The Nelson A. Rockefeller Center for Public Policy and the Social Sciences

Dartmouth College Public Service Legacy: George Higgins Moses, Class of 1890

George Moses

George Higgins “Mose” Moses (1869 – 1944). Dartmouth College, Class of 1890. Image courtesy of Dartmouth College Library.

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This article is part of a series recognizing Dartmouth Alumni who have served in public office and demonstrated their commitment to the ideals of public service, leadership, and civic engagement.

Few senators are entrusted with the range of leadership positions George Higgins “Mose” Moses (R-NH) attained during his fifteen years in public office. Born in Maine but an adopted son of New Hampshire, Moses gained a reputation in the Granite State through devotion to local journalism and unwavering support for the state’s Republican Party. Fluent in French and Greek with a skillful command of text-book Latin, even his detractors characterized him as the most gifted classical scholar to graduate from Dartmouth by 1890.

George Moses entered Dartmouth in 1887 as a sophomore after attending Phillips-Exeter Academy and was a member of the Psi Upsilon Fraternity. Over the next three years, Moses gained a reputation for being a sharp, opinionated force in classroom discussions. Only a junior, he would serve two years as the private secretary to Governor David Goodell (R-NH), gaining the attention of Senator William Chandler (R-NH)—owner of the daily Concord Evening Monitor, an on-going newspaper publication.

In 1892, George Moses joined the Monitor as a reporter on local politics. Moses worked his way to news editor and eventually chief editor of the paper, buying the Monitor-Statesman Company outright on credit eight years later in a partnership with Senator Chandler’s son. Moses became president of the company, a position he held for almost twenty years. Meanwhile, he also served passionately as secretary and sitting member of New Hampshire’s Forestry Commission from 1893-1907.

George Moses became well-known in Republican circles as a promising statesman, working for several campaigns and serving as a delegate from New Hampshire to the 1908 Republican National Convention. In 1909, newly-elected President Taft, a fellow Psi Upsilon, appointed Moses as US Minister to Greece and Montenegro. Moses wrote several pieces that were published in National Geographic magazine about the region’s cultures and historic racial tensions and received awards for distinguished service.

Back at home in New Hampshire upon the election of President Woodrow Wilson (D), George Moses went to work on Dartmouth alumnus Senator Jacob Gallinger’s (R-NH) 1914 reelection campaign. Senator Gallinger, New Hampshire’s first directly-elected senator after the passage of the 17th Amendment, aided Moses in mounting a campaign to fill the other New Hampshire senate seat. When Senator Gallinger passed away during the height of the campaign, Moses filed to instead fill his vacancy in a special election that he would narrowly win.

Like he entered Dartmouth as a prepared sophomore, George Moses entered the senate as an accomplished political leader. His knack for oral argument on the senate floor only solidified his colleagues trust in his ability. Reelected at the end of Senator Gallinger’s term in 1920, and then again in 1926, Moses would spend fifteen years representing the state of New Hampshire in the US Senate. In that time, he attained chairmanship of committees normally reserved for the most senior senators: the Committee on Rules, the Committee on Post Office and Post Roads, and the Committee on Printing. Moses would spend his last term as President pro tempore of the Senate, 1925-1933.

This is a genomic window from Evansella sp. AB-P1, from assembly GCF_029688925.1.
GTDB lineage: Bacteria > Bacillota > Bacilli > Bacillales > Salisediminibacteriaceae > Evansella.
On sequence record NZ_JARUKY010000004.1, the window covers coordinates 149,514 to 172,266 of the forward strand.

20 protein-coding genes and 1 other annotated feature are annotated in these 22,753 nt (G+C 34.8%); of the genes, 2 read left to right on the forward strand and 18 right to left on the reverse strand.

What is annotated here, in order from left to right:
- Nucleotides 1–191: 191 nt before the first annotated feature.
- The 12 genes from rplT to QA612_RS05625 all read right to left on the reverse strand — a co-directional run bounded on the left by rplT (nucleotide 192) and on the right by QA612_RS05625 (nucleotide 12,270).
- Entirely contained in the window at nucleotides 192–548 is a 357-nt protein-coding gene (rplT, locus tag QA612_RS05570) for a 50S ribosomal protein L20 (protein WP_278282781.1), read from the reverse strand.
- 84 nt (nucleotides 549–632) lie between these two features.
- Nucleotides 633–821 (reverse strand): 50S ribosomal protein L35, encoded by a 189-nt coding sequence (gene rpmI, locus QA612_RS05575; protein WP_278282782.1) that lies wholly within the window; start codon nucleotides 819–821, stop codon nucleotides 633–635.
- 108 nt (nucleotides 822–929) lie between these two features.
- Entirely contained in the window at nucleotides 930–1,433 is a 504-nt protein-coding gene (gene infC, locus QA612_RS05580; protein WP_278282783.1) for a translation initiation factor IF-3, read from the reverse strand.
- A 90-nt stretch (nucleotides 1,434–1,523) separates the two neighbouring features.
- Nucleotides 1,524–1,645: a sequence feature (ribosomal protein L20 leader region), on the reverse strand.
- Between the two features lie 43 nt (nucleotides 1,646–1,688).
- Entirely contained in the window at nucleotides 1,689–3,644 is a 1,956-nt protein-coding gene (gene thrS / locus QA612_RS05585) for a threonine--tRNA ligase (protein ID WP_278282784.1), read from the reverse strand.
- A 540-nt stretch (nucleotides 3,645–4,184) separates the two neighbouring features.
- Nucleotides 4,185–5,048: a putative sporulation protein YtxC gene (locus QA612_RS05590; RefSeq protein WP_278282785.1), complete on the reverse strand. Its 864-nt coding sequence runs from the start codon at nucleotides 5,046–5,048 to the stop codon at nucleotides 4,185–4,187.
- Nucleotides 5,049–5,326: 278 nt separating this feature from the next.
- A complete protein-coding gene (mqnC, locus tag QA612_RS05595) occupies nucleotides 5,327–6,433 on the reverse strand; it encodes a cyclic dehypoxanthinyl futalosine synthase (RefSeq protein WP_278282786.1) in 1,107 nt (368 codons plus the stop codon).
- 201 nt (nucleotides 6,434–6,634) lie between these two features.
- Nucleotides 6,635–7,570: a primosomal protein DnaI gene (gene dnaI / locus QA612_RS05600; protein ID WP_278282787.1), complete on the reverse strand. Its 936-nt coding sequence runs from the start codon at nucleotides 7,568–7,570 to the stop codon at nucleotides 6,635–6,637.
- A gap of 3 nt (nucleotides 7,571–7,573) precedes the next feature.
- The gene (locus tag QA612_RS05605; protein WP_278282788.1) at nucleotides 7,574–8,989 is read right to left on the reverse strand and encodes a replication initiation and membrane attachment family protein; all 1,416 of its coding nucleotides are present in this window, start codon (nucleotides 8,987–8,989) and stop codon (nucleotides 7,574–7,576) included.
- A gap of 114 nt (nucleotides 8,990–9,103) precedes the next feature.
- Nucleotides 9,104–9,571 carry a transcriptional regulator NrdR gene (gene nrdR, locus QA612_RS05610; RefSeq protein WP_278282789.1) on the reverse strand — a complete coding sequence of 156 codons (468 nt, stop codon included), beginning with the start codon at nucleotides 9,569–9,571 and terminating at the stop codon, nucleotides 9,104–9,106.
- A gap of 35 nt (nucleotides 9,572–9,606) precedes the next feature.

However, Senator George Moses’ crowning moment came from his time as a sitting member on the Committee on Foreign Relations during consideration of the Treaty of Versailles. Deeply at ideological odds with President Wilson and immensely skeptical of the terms of the agreement, on July 22, 1919, Moses delivered a powerful dissenting speech against the League of Nations on the Senate floor that swayed a number of his colleagues. The Treaty of Versailles was the first peace treaty to fail senate ratification, 39-55.

Throughout his public service, Dartmouth remained a central part of Moses's life. He would return often to campus to give lectures ranging from deforestation to the legislative functions of the senate. In honor of Professor James Fairbanks Colby—a close friend of his that served alongside him on New Hampshire’s Forestry Commission—Moses established the $500 annual James Fairbanks Colby Prize for Achievement in Political Science, which is given in the form of books to graduating students who show potential for public service. During his last bid for reelection, famed Dartmouth President Ernest Hopkins publicly endorsed Moses over his Democratic opponent and fellow Dartmouth alumnus, Fred Brown. However, a victim to Franklin Roosevelt’s New Deal election wave, Moses would still lose his final campaign to his challenger.

George Moses tried twice to reclaim his seat, failing on both occasions. After accepting his retirement from the senate, he returned to journalism in New Hampshire. Moses continued to be a source of counsel for the state’s Republican party and a frequent lecturer at Dartmouth until his death in 1944. Moses’ son, Gordon Moses, went on to attend Dartmouth College after graduating from the US Naval Academy.

Submitted by Ian Michael Reed '21, Student Researcher for the Dartmouth College Public Service Legacy Project.

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